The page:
from The Century Dictionary.

  • noun One of the products (C4H2N2O4) of the decomposition of uric acid by nitric acid.

from the GNU version of the Collaborative International Dictionary of English.

  • noun (Chem.) An oxidation product of uric acid. It is of a pale reddish color, readily soluble in water or alcohol.

from Wiktionary, Creative Commons Attribution/Share-Alike License.

  • noun biochemistry An oxidation product of uric acid, 2,4,5,6(1H,3H)-pyrimidinetetrone, capable of inducing diabetes by destroying pancreatic tissue


Sorry, no etymologies found.



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  • Alloxan was used in the production of the purple dye murexide, discovered by Carl Wilhelm Scheele in 1776. Murexide is the product of the complex in-situ multistep reaction of alloxantin and gaseous ammonia. Murexide results from the condensation of the unisolated intermediate uramil with alloxan, liberated during the course of the reaction.

    Scheele sourced uric acid from human calculi (such as kidney stones) and called the compound lithic acid. William Prout investigated the compound in 1818 and he used boa constrictor excrement with up to 90% ammonium acid urate.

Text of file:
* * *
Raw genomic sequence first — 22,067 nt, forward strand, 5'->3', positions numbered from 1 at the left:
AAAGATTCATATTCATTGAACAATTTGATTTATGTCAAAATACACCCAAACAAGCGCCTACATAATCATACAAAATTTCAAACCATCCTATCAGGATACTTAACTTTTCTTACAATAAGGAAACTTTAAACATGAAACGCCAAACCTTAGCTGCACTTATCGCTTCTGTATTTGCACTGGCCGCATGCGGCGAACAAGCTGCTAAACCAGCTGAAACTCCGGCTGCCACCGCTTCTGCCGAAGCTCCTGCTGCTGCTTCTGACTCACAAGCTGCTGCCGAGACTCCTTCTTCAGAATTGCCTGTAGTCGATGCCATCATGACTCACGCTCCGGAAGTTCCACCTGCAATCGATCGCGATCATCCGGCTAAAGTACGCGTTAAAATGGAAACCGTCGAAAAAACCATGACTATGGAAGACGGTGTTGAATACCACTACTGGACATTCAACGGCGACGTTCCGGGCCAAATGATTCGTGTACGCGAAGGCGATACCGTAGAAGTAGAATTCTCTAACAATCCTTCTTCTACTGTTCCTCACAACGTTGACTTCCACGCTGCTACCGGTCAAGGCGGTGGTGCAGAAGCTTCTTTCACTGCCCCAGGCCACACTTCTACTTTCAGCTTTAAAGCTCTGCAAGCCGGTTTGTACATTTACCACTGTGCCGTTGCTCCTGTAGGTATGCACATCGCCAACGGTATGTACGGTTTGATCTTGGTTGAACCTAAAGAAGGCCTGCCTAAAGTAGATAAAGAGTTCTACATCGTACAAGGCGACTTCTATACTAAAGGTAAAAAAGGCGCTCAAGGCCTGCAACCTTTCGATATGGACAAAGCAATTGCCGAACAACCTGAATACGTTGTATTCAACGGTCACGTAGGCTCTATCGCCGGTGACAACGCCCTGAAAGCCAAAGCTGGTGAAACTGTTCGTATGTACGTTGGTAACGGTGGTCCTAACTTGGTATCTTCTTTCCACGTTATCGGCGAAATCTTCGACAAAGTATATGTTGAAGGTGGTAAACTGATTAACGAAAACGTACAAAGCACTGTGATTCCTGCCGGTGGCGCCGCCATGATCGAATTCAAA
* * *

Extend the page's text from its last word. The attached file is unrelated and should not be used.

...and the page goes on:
In the chapter "Nitrogen" of his memoir The Periodic Table, Primo Levi tells of his futile attempt to make alloxan for a cosmetics manufacturer who has read that it can cause permanent reddening of the lips. Levi considers the droppings of pythons as a source for uric acid for making alloxan, but he is turned down by the director of the Turin zoo because the zoo already has lucrative contracts with pharmaceutical companies, so he is obliged to use chickens as his source of uric acid. The synthesis fails, however, "and the alloxan and its resonant name remained a resonant name."


    November 30, 2018